Designed by Newfoundland-born architect Todd Saunders, the Fogo Island Inn emerged out of a 400-year-old vernacular tradition of creating seemingly temporary although ultimately permanent structures that are light on their feet. Originally, Newfoundland’s outport settlers were not permitted to build permanent structures or dwellings: prohibited from taking up permanent residence, our ancestors were expected to fish Fogo Island’s waters but eventually return home to England or Ireland. This led to the creation of buildings that were made of wood as opposed to stone and rested lightly on landscape by making use of stilt wood legs – called shores – rather than fixed heavy foundations. The temporary nature of these original structures is still part of Newfoundland’s vernacular building techniques, and is clearly reflected in the architecture of the Inn. Buildings in outport Newfoundland continue to be designed for economical use of materials and to be moved when needed, all while withstanding the harsh Northeast gales.
When commissioned to design the Fogo Island Inn, architect Todd Saunders was tasked with creating the hospitality centerpiece of a unique geotourism destination that retained the richness of outport Newfoundland traditions while also speaking the visual language of modern contemporary design. The goal was to “find new ways with old things” in order to both preserve and stimulate cultural production on Fogo Island and to create restorative spaces for guests who come to the Inn for refuge from the noisy, busy storms of modernity.
The creation of the Inn was a highly collaborative, eight-year process. The marriage of old and new was ultimately achieved through a holistic, courageous, open hearted journey that involved local makers and artisans, as well as architects and international designers from away. Engaging with Fogo Island’s cultural and intellectual heritage was a priority in the design of the building and a key asset in its construction. At times there were dozens of people involved in a particular process or project. They researched traditional approaches, materials, and implementations and re-imagined them in a contemporary expression while bringing professional design skills from other parts of the world to bear on the needs of the project and the Island.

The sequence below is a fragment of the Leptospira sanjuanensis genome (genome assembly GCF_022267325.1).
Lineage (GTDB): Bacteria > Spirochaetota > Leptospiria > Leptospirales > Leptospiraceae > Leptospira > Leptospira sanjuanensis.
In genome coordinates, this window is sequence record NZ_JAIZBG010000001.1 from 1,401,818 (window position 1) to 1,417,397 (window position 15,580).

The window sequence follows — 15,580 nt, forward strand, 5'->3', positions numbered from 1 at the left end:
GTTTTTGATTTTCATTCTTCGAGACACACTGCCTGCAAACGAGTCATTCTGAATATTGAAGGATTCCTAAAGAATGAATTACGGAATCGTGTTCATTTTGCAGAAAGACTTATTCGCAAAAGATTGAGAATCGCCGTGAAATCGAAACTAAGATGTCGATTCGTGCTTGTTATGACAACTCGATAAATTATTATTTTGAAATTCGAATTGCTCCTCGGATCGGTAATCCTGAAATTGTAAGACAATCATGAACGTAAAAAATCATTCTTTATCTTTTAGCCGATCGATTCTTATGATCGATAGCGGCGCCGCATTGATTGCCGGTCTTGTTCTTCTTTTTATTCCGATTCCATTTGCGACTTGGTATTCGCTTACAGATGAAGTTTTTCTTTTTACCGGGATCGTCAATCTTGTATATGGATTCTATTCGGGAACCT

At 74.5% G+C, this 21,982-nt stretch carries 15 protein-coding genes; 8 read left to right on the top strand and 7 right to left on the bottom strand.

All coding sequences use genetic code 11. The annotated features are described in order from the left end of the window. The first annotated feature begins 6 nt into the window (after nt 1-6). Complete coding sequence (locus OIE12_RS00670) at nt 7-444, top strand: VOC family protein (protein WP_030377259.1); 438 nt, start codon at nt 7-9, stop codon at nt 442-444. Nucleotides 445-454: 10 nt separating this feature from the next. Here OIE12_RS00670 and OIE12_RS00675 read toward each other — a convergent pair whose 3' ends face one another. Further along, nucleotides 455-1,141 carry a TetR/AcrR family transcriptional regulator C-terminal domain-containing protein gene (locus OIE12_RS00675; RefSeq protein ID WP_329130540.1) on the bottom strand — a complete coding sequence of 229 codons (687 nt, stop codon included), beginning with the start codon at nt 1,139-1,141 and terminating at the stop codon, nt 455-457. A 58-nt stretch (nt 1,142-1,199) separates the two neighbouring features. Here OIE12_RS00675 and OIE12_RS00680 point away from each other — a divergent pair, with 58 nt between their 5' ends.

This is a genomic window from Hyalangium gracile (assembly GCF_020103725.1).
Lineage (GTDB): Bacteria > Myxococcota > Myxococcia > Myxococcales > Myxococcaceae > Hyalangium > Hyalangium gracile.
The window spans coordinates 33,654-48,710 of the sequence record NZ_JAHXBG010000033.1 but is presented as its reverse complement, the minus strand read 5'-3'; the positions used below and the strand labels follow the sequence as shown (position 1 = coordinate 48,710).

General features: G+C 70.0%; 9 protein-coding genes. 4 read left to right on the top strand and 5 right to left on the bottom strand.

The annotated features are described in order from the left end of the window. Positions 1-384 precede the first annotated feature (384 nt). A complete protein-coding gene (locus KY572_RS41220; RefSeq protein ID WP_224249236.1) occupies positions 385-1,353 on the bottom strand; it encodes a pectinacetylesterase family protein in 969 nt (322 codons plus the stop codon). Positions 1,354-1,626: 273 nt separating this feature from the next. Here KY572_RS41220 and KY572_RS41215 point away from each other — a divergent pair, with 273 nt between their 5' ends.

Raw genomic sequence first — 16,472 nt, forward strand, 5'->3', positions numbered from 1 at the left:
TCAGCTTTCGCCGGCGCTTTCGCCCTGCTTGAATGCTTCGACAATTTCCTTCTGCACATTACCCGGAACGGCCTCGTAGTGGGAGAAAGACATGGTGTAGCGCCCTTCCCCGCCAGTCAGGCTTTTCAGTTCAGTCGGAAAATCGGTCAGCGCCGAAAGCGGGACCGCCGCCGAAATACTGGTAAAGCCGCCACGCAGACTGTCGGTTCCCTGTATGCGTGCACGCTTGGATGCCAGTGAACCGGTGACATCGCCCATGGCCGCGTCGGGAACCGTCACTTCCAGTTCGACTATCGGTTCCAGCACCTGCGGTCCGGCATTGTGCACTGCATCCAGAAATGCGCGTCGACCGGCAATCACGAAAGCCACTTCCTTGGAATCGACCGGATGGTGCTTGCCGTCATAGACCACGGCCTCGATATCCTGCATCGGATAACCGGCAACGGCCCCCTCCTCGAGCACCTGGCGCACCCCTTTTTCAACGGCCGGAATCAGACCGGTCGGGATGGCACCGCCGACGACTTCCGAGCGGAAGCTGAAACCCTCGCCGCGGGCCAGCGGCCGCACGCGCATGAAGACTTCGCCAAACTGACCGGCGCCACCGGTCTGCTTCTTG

The resulting Inn embodies and honours four centuries of lived experience on the Northeast coast of Newfoundland. It stands out on Fogo Island, yet remains distinctly of this place. The Inn is explicitly tied to Fogo Island and the architectural traditions of Newfoundland outports in the way it meets with the natural landscape, the use of materials throughout, and most importantly, the pragmatic and collaborative design and construction process.
Designers from away worked side-by-side with Fogo Island’s artisans and makers to create furnishings and furniture that weaved the new from the fabric of the old.
By virtue of their centuries of geographic isolation, Fogo Islanders have become masters of making things by hand, recycling, and devising local solutions to all manner of challenges. Since the beginning of European settlement in the late 1600s, Fogo Islanders have been building their own wooden boats, houses, tools, and furniture. In keeping with this handmade tradition, nearly all of the furniture and furnishings inside the Fogo Island Inn were designed and created on Fogo Island specifically for use in the Fogo Island Inn. The furniture of the Fogo Island Inn is the result of an innovative collaborative process between artists and designers from away and skilled rural artisans from Fogo Island and Change Islands. Contemporary designers worked side-by-side with local craftspeople to create furniture and furnishings that embodied a “new outport aesthetic:” weaving the new from the fabric of the old.
The furniture within the Inn is primarily handcrafted and produced on Fogo Island, employing local artisans and makers and contributing to the promotion of economic resilience for one of Canada’s oldest communities. Materials are sourced mainly from Fogo Island and Newfoundland, followed by the rest of Canada, North America, and traditional trading partners such as Spain and Portugal.
Each guest room is adorned with key furniture pieces such as Elaine Fortin’s boat-inspired punt chair, Donna Wilson’s plush Berta chair, or Ineke Hans’ cushioned rocking chair. Every opportunity was seized to incorporate joy and colour anarchy into the guest suites: whimsical touches such as custom-designed wallpaper, brightly-coloured hooked mats, and fantastical furniture pieces play off of traditional motifs but ultimately add something new and exciting to the furnishings landscape of Fogo Island.
All guest suites are equipped with quilts custom made for the Fogo Island Inn by local Island quilters. The Inn’s quilts use natural vintage fabrics in an assortment of colours and patterns, and were inspired by Fogo Island’s longstanding quilting tradition. Though made new for the Inn, they mirror patterns familiar to the Island and breathe new life into the common strip quilt, crazy quilt, and heritage quilt styles. Thinner, breathable summer quilts are used in softer seasons, and are switched out with thick, heavier winter quilts during snow and ice seasons.
Many luxury properties have
a charitable foundation. Our
charitable foundation has
a luxury Inn.